The prohibition on counting out-of-precinct provisional ballots hasn't received nearly the publicity as other provisions in the law signed by Gov. Pat McCrory. (AP Photo/Wilfredo Lee)
RALEIGH, N.C. -
For a decade, registered
North Carolina voters who didn't go to their home precincts on Election
Day - by error or on purpose - could still ensure their top choices
They'd fill out a conditional ballot from the
incorrect precinct. If officials confirmed soon after that they were
legally able to vote in the county, their votes for elections not
specific to their home precinct would be tabulated.
Republicans at the legislature say people should be responsible to know
where they're supposed to vote, rather than force election workers to
crosscheck their ballots and figure out their lawful choices. So they
inserted in their elections overhaul bill passed last month a new law
barring those out-of-precinct ballots- usually thousands combined
annually in primary and general elections - from being counted at all.
you do cast you ballot, you should know which precinct you belong in,"
said Sen. Bob Rucho, R-Mecklenburg, who shepherded the election law
through the Senate, calling the change a "small part of the overall
streamlining of the election process."
The prohibition on counting
out-of-precinct provisional ballots in the law signed last week by Gov.
Pat McCrory hasn't gotten nearly the publicity as provisions requiring
photo identification, reducing the number of early-voting days and
ending same-day registration during the early-voting period.
civil rights and voters groups and their allies find the exclusion
onerous enough to cite prominently in lawsuits challenging the law they
filed immediately after McCrory signed it. People who vote in the
incorrect precincts will have their ballots thrown out, even if they are
qualified to vote, and their choices for president, governor and
Congress won't count.
Critics of the new law say the prohibition
is one of many obstacles to voting in the new law by Republican
legislators that will harm black voters. The State Board of Elections
says 7,486 provisional ballots were cast on Election Day last November
by voters identified as having gone to the incorrect precinct, and
almost 90 percent were counted fully or partially.
"It just sends
the message that your ballot is not valued," said Bob Hall, executive
director of the election reform group Democracy North Carolina. "'We're
not here to try to listen to your voice' - that's what this government
The lawsuits say black voters cast about 30 percent of
all out-of-precinct ballots in 2012 while comprising 22 percent of the
state population. Black voters "disproportionately live in low-income
neighborhoods without access to transportation or flexible work
schedules that might allow them to get to their home precincts," one of
the lawsuits says.
The new law still provides citizens 10 days of
early voting - down from the current 17 - at county election center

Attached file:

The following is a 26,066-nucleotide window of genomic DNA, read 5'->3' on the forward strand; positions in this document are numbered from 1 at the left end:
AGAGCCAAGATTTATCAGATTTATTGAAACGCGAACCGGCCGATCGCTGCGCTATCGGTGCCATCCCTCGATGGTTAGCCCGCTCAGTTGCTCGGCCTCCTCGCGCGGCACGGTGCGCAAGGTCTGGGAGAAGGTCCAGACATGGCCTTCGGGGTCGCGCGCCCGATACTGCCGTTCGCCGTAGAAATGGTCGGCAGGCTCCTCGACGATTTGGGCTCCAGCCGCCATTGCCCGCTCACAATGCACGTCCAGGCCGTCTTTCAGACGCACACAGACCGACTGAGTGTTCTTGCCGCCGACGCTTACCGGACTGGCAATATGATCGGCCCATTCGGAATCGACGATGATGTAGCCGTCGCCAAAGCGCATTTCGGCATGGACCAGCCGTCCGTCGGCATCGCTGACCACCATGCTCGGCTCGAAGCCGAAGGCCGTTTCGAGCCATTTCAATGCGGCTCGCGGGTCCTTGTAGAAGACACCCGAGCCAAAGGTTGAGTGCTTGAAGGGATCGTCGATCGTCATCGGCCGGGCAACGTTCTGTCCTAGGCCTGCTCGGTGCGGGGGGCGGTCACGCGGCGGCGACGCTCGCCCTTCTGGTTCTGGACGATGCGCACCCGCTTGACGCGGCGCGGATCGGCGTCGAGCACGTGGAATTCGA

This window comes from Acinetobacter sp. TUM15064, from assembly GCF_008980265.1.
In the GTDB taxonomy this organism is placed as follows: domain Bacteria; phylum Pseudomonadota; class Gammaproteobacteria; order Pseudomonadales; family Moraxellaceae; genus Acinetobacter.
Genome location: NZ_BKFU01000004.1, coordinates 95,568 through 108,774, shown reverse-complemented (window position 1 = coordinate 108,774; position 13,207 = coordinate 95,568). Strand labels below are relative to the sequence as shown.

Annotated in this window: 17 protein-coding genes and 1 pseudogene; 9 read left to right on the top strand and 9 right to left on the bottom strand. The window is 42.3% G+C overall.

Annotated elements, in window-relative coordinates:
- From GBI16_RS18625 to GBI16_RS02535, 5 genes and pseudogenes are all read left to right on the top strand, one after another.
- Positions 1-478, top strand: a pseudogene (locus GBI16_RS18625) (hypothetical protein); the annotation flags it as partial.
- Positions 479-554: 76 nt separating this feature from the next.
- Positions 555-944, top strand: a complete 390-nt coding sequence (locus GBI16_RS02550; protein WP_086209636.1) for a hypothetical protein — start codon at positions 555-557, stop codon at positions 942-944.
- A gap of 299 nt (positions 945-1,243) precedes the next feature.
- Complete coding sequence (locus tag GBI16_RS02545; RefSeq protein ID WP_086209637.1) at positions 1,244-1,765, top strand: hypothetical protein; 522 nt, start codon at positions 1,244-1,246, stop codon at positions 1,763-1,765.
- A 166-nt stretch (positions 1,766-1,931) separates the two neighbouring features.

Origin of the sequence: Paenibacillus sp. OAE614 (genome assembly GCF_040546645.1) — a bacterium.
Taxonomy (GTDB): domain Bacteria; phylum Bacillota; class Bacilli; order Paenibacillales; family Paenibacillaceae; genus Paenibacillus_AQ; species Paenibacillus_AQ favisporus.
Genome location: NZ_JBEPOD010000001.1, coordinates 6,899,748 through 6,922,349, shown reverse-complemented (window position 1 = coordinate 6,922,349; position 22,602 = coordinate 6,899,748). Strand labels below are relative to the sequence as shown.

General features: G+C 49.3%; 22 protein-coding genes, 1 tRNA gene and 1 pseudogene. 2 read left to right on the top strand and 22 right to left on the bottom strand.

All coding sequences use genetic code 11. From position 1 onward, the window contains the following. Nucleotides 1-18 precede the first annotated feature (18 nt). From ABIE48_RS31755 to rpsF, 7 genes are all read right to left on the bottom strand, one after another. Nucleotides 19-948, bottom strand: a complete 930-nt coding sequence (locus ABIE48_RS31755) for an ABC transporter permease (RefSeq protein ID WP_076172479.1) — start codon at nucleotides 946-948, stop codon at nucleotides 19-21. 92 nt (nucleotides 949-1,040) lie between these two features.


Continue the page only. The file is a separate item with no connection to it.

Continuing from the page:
where voters are sure to receive their correct ballot. Rucho said the
process of election officials wading through out-of-precinct ballots can
delay the final outcome of races.
Election workers research the
voter's address and what ballot the person would have received had the
voter gone to the correct precinct. That ballot is then matched up
against the ballot the voter cast in the wrong precinct, and the voter's
choices in the races that match up are then counted.
elections director Cherie Poucher, while not commenting on the new law,
said evaluating out-of-precinct ballots is "a very tedious, cumbersome
The fight over out-of-precinct provisional ballots dates
back years. It contributed to delaying the final outcome of the 2004
race for state school superintendent of public instruction.
June Atkinson led Republican Bill Fletcher by about 8,500 voters after
the November 2004 election. But Fletcher and his lawyer questioned
whether state law allowed for at least 11,000 ballots cast in the wrong
precincts on Election Day to count toward their totals.
Supreme Court ruled in February 2005 in favor of Fletcher, saying state
laws "unambiguously require voters to cast their ballots in the
precincts of residence." The justices pointed out that election
officials were supposed to direct people in the wrong precinct to the
The ruling infuriated Democrats, who controlled
the legislature then. They said laws passed as early as 2001 directed
people who went to the wrong district to receive a provisional ballot
and to have their choices count for all the races in which they were
eligible to vote.
Democrats quickly passed laws effectively
overturning the court's decision and derailing litigation by Fletcher to
attempt to persuade the courts to declare him the winter. The General
Assembly declared Atkinson the winner in a vote along partisan lines
Michael Crowell, who represented Fletcher during the
2005 election litigation, said out-of-precinct balloting on Election Day
had been a get-out-the-vote effort by some statewide or presidential
campaigns. Even if a voter wasn't in the right precinct, campaigns for
top-tier races knew the votes would ultimately count.
Clodfelter, D-Mecklenburg, who led the Democrats' effort to untangle the
superintendent's race in 2005, argues allowing out-of-precinct ballots
to count is more important than ever. Changing boundary lines and split
precincts in the latest round of redistricting - also being challenged
in court - increases potential confusion, he said.
"The risk of voters showing up in the wrong precinct is greater than as it was then," Clodfelter said.